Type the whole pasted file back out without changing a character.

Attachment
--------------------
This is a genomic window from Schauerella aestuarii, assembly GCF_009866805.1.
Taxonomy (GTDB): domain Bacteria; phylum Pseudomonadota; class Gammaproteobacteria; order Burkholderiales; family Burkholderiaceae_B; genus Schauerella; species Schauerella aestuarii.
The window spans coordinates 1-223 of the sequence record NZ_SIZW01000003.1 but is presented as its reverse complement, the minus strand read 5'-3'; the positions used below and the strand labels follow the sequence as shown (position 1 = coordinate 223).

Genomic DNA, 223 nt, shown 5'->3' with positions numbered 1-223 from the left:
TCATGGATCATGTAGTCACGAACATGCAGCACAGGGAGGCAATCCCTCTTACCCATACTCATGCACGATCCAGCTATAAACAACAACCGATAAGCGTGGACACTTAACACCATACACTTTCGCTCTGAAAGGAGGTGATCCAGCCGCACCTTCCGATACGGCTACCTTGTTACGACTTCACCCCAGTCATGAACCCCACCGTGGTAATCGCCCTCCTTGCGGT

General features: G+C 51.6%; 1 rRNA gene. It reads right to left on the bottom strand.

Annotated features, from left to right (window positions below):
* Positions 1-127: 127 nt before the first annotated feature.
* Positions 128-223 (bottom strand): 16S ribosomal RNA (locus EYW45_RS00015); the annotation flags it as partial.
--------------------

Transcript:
This is a genomic window from Schauerella aestuarii, assembly GCF_009866805.1.
Taxonomy (GTDB): domain Bacteria; phylum Pseudomonadota; class Gammaproteobacteria; order Burkholderiales; family Burkholderiaceae_B; genus Schauerella; species Schauerella aestuarii.
The window spans coordinates 1-223 of the sequence record NZ_SIZW01000003.1 but is presented as its reverse complement, the minus strand read 5'-3'; the positions used below and the strand labels follow the sequence as shown (position 1 = coordinate 223).

Genomic DNA, 223 nt, shown 5'->3' with positions numbered 1-223 from the left:
TCATGGATCATGTAGTCACGAACATGCAGCACAGGGAGGCAATCCCTCTTACCCATACTCATGCACGATCCAGCTATAAACAACAACCGATAAGCGTGGACACTTAACACCATACACTTTCGCTCTGAAAGGAGGTGATCCAGCCGCACCTTCCGATACGGCTACCTTGTTACGACTTCACCCCAGTCATGAACCCCACCGTGGTAATCGCCCTCCTTGCGGT

General features: G+C 51.6%; 1 rRNA gene. It reads right to left on the bottom strand.

Annotated features, from left to right (window positions below):
* Positions 1-127: 127 nt before the first annotated feature.
* Positions 128-223 (bottom strand): 16S ribosomal RNA (locus EYW45_RS00015); the annotation flags it as partial.